seem a little comfortable in this spot, it’s perhaps
because only three days ago I was right here
welcoming people to our 2018 data protection
Why we are here
security and data privacy have always been linked.
Privacy depends on security.
modern data protection principles include an
obligation to protect personal data. And security
has been recognised in every significant
codification of data protection, including the
current Data Protection Act and the upcoming EU
General Data Protection Regulation.
the pace and scale of the UK digital economy,
combined with the new legislation, is reshaping the
digital landscape in which my office operates. Over
the past year, my office has increased its focus on
cyber security, to the extent that we now view it as
the spine running through all of our work.
before I talk about the cyber security community –
the focus of today’s conference - I want to share my
thoughts about the current data protection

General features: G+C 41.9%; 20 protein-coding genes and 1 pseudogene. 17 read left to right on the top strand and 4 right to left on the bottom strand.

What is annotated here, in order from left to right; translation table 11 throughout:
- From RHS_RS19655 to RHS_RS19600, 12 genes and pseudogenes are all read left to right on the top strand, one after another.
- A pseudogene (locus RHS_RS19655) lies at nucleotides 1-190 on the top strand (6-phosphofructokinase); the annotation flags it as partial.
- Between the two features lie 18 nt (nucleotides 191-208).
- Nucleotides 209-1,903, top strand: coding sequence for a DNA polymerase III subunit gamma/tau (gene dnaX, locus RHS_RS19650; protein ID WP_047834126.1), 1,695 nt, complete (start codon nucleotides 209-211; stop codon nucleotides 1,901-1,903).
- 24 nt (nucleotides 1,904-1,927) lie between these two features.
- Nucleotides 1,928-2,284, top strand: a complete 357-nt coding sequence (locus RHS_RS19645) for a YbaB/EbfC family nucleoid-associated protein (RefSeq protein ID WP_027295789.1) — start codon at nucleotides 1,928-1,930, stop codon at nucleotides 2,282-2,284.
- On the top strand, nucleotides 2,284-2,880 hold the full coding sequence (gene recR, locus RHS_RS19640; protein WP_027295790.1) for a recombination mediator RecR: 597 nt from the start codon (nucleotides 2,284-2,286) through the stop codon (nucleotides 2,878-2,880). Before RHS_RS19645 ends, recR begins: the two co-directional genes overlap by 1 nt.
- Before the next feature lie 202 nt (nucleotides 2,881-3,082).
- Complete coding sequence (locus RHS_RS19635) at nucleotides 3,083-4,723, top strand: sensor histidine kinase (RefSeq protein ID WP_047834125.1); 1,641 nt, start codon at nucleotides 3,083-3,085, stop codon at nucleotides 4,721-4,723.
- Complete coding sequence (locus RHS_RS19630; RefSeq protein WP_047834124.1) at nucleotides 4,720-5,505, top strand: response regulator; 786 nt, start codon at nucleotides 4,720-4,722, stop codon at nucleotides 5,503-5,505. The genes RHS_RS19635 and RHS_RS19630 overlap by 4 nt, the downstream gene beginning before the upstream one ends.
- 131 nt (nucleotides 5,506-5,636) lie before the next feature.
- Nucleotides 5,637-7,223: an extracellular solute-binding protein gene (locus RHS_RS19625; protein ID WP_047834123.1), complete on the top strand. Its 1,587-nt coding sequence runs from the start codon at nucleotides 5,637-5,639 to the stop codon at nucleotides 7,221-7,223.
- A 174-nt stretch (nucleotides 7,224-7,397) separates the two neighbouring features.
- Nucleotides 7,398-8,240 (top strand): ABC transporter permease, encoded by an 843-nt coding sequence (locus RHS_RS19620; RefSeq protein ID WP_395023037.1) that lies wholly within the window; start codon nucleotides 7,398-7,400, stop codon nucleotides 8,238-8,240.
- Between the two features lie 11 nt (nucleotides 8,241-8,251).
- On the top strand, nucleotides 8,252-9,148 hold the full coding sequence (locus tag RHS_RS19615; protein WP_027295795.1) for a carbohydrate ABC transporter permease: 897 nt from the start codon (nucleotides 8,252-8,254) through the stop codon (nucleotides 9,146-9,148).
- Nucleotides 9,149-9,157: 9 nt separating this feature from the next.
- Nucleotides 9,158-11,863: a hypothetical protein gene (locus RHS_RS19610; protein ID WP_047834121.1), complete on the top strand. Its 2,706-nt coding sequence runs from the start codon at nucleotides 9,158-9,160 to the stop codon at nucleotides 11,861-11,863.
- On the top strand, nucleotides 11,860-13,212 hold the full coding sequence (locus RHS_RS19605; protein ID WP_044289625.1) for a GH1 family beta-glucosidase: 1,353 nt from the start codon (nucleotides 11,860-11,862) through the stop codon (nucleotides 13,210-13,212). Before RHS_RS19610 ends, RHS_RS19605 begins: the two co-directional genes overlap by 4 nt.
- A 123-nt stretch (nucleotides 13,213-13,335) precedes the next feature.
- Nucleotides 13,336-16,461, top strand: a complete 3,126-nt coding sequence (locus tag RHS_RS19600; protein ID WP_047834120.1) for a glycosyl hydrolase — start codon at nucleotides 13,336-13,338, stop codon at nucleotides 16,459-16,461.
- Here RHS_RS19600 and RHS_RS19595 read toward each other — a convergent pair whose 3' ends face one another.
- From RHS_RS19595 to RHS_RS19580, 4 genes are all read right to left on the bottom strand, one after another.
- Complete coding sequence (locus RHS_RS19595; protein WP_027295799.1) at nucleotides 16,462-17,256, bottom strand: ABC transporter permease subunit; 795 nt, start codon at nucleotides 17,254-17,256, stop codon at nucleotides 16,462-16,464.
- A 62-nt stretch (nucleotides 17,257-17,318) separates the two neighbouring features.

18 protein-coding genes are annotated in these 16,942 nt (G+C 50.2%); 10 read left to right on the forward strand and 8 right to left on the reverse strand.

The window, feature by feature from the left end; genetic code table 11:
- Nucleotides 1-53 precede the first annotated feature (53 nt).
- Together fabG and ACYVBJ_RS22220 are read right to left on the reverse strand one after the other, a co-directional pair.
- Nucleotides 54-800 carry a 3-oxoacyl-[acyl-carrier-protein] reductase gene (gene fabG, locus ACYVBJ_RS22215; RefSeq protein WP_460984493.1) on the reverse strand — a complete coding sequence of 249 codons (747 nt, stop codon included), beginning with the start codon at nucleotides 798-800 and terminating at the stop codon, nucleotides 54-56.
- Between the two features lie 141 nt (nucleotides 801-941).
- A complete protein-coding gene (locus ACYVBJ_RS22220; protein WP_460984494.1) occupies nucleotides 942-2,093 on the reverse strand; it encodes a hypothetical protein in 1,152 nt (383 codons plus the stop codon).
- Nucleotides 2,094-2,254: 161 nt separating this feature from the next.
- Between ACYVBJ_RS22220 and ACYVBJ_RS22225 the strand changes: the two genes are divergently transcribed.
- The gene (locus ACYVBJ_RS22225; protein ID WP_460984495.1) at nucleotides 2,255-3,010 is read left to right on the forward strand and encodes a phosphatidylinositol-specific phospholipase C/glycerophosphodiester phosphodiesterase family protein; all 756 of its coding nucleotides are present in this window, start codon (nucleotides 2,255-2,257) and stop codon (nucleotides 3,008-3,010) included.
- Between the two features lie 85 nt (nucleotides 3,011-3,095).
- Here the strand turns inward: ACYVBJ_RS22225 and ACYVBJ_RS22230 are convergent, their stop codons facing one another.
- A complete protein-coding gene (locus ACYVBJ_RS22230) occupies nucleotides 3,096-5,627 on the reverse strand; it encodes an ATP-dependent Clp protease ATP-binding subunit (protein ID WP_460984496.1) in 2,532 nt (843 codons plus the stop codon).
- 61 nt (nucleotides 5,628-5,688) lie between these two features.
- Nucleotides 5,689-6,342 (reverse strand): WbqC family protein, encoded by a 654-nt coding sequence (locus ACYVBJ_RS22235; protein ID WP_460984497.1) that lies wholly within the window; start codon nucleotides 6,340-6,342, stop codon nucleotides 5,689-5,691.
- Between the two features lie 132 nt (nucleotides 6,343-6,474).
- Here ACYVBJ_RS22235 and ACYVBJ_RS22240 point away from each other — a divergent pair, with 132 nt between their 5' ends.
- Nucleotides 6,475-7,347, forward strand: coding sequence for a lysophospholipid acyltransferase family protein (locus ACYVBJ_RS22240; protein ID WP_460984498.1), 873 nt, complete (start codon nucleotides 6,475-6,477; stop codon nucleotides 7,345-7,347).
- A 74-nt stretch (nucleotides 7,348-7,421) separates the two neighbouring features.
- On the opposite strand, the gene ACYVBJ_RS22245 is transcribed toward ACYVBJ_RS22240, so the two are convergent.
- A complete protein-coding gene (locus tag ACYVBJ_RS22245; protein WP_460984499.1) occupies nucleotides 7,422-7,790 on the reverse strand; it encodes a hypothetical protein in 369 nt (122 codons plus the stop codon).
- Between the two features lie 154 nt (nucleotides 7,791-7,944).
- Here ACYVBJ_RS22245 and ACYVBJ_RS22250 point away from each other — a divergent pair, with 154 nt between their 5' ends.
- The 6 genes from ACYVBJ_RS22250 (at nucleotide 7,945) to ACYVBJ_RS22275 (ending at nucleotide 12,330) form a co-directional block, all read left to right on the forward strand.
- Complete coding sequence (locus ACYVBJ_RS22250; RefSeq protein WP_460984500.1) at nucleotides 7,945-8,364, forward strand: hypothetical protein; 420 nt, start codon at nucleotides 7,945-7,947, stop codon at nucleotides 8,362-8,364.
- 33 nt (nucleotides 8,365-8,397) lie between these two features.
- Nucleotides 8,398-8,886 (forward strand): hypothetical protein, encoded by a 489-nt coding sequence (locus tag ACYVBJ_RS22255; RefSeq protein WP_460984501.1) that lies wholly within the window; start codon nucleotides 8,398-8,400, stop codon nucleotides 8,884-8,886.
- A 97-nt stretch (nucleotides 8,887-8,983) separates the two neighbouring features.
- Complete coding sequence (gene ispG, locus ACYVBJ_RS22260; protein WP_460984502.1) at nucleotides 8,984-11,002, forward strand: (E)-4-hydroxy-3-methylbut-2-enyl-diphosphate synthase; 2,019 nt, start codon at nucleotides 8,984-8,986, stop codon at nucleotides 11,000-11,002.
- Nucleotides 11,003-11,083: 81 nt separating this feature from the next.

landscape, as it relates to everything cyber.
protection and cyber security
hope I am not being optimistic when I say that
everyone in this room is aware of the seismic
changes taking place in the realm of data protection
at the moment.
course, there is the GDPR, coming in just a few
weeks, and the Data Protection Bill that sits
alongside the GDPR and tackles some of the details
over which the UK has discretion. Add to that the
law enforcement directive, which applies to police
and other competent authorities about how we’ll
tackle crime, the revised e-privacy regulation,
which sets out rules for electronic direct marketing
and, of course the NIS directive under which the ICO
is the competent authority for the UK for digital
service providers. That’s quite a list.
new data protection reforms can be summarised in
three main areas - transparency, control and
law requires you to be transparent and tell people
what you will do with their data.
then have to stick to what you said.
is the strengthened part of the law: you should be
prepared to account to your customers and the
regulator for what you have done.
new legislation also makes “data protection by
design” a legal requirement, as well as the use of
data protection impact assessments.
ICO has promoted privacy by design for years, and
there’s plenty of guidance on our website. But in
this context it means building data privacy and
security into every part of your information
processing, from the hardware and software to the